This essay engages Brian Boyd's On the Origin of Stories, a major work of evolutionary literary criticism, with Margaret Atwood's dystopia The Year of the Flood. Bringing these texts into dialogue demonstrates both the power of and some potential limits to an evocritical interpretive paradigm, particularly with respect to religion.
From its inception about a decade ago, controversy has surrounded the notion of a Darwinian or evolutionary literary criticism. Proponents of an "evocritical" approach have watched evolutionary models move beyond biology to take hold in such disciplines as anthropology, economics, psychology, and even religious studies and are now seeking to bring a biocultural perspective to bear on the field of literary studies, a perspective they believe will reorient it around testable hypotheses rather than dogmatic ideologies, and around human universals rather than cultural particulars. If the project sounds grand, the rhetoric accompanying it has at times been even more so. In a foreword to a book of literary criticism, for instance, renowned biologist E.O. Wilson writes that a day is coming when "the great branches of learning--natural sciences, social sciences, and humanities--can be connected by a web of verifiable causal explanation" (vii). Likewise Joseph Carroll, a leader in the movement, contends in his Literary Darwinism that "Darwinian literary critics should rejoice that the development of the whole field is now producing a model of human nature that converges with their needs and interests as literary critics" (216). In the same book he offers an interpretation of Pride and Prejudice as a text about mate selection, a reading that he claims surpasses not just "traditional, common-language criticism" but also "the various forms of theory-driven criticism that emerged under the umbrella of postmodernism in the past three decades or so" (213).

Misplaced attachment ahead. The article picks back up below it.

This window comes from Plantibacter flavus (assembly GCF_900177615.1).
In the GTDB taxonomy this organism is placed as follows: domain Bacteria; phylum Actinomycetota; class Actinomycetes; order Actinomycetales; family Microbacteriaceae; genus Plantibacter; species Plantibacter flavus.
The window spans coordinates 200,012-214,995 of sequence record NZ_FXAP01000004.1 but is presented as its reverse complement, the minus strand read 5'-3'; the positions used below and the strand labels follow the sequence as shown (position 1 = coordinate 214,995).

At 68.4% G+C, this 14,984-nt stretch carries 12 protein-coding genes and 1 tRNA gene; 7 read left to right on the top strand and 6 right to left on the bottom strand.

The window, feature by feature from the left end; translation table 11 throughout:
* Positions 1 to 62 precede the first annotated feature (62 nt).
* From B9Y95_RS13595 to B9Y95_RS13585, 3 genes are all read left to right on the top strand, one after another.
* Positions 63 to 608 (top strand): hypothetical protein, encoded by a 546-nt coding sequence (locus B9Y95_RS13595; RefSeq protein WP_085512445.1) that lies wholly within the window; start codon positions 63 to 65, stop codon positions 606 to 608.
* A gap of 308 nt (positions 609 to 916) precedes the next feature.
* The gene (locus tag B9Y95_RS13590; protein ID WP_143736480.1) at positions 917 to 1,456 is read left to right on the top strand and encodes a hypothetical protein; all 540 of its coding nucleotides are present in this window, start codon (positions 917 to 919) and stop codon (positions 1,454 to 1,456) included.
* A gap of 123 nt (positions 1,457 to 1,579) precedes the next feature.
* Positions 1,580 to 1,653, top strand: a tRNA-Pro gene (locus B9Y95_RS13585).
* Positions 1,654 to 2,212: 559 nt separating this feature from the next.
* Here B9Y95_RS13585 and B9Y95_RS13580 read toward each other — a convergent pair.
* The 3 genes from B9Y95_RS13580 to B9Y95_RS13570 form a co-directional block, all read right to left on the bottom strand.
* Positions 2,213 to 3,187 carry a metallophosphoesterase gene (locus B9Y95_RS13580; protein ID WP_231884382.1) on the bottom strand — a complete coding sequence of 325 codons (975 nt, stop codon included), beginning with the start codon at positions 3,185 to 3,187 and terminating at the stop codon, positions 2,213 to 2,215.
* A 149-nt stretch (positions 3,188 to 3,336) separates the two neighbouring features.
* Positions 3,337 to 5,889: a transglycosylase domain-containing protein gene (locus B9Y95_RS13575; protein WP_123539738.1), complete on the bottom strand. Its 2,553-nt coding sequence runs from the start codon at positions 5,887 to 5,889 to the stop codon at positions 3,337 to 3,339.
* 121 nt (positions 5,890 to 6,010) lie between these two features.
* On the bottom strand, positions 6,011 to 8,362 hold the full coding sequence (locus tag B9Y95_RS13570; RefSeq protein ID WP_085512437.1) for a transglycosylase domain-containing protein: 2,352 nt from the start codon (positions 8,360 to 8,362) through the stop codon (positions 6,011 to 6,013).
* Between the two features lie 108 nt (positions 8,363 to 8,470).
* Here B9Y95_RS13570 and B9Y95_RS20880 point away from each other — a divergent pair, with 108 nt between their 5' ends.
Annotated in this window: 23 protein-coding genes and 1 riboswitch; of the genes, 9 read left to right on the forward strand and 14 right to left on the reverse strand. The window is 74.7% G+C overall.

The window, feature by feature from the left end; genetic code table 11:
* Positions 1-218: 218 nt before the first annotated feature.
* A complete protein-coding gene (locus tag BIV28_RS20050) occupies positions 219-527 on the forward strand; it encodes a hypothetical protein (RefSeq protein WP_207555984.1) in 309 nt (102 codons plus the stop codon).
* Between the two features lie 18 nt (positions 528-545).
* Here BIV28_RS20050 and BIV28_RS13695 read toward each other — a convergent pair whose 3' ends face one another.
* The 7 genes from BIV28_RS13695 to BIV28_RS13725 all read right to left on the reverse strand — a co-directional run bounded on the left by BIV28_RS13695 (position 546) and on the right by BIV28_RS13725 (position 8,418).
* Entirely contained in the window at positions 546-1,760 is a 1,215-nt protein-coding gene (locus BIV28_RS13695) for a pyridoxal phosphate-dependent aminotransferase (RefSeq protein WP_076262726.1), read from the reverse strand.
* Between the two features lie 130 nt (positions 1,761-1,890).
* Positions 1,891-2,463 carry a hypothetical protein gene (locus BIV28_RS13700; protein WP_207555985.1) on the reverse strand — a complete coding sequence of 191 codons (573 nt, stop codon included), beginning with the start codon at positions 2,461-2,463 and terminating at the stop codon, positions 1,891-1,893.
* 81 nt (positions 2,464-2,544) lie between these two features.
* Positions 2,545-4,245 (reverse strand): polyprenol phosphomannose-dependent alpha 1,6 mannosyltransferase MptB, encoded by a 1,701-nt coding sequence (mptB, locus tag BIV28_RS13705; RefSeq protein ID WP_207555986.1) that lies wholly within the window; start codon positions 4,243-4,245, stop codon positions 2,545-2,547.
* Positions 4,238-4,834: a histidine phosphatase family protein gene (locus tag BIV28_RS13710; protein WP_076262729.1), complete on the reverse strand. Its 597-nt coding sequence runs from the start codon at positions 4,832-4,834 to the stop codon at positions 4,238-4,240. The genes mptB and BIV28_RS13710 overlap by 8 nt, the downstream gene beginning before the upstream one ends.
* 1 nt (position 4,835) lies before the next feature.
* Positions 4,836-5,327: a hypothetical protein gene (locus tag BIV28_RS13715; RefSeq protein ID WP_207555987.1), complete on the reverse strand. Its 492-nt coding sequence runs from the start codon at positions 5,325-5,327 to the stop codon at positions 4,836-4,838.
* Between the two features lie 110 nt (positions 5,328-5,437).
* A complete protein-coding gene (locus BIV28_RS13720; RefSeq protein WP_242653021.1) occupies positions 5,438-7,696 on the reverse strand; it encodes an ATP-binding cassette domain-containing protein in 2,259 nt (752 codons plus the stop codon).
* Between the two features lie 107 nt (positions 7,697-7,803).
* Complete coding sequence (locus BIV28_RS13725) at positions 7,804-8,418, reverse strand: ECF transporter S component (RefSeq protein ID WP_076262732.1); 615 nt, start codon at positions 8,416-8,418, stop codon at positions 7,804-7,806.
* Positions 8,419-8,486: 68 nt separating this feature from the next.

Yet others have seen in the Darwinian model an approach whose very applicability to literary studies is doubtful at best. So Frederick Crews, elsewhere at least cautiously supportive of evocriticism, questions whether "much of anything is explained" by the reading of Pride and Prejudice I just mentioned, charging that "the very choice of a realistic novel about courtship seems all too convenient on Carroll's part" (157) and naming a number of not insignificant works that would likely prove more resistant than Austen's novel to a Darwinian interpretive schema. (1) More damningly, Roger Seamon contends that literary studies "is not now, and never has been, a progressive science whose aim is 'generating new knowledge' in the form of scientific theories" and that by envisioning it in this way, evocritism "depends on misunderstanding the nature of literary study" (261). The invocation of Darwin, he argues, is at bottom a not especially novel attempt to give interpretations the weight of scientific theories: "The method has worked for Marxists, Freudians, Jungians, structuralists, and others," he dryly observes, "so why not for Darwinians?" (263). In another response to Carroll, Blakey Vermeule strikes a more irenic tone but agrees that critics who look to Darwin fundamentally miss the point: "Aesthetic power--the love and appreciation of great art--taps into that old oceanic feeling. Humanists are tour guides to the ocean's depths as much as, and probably more than, we are oceanographers sitting on the surface and measuring the sea" (303).
In the end, of course, the success or failure of evocriticism will depend on the extent to which it opens up substantial new avenues of inquiry or leads to novel insights, unreachable by other means, into a broad array of literary texts. And so in an effort to propel this discussion of evocriticism's strengths and weaknesses forward on at least one front, I want to bring into conversation two volumes released within weeks of each other in 2009, Brian Boyd's On the Origin of Stories: Evolution, Cognition, and Fiction and Margaret Atwood's The Year of the Flood. …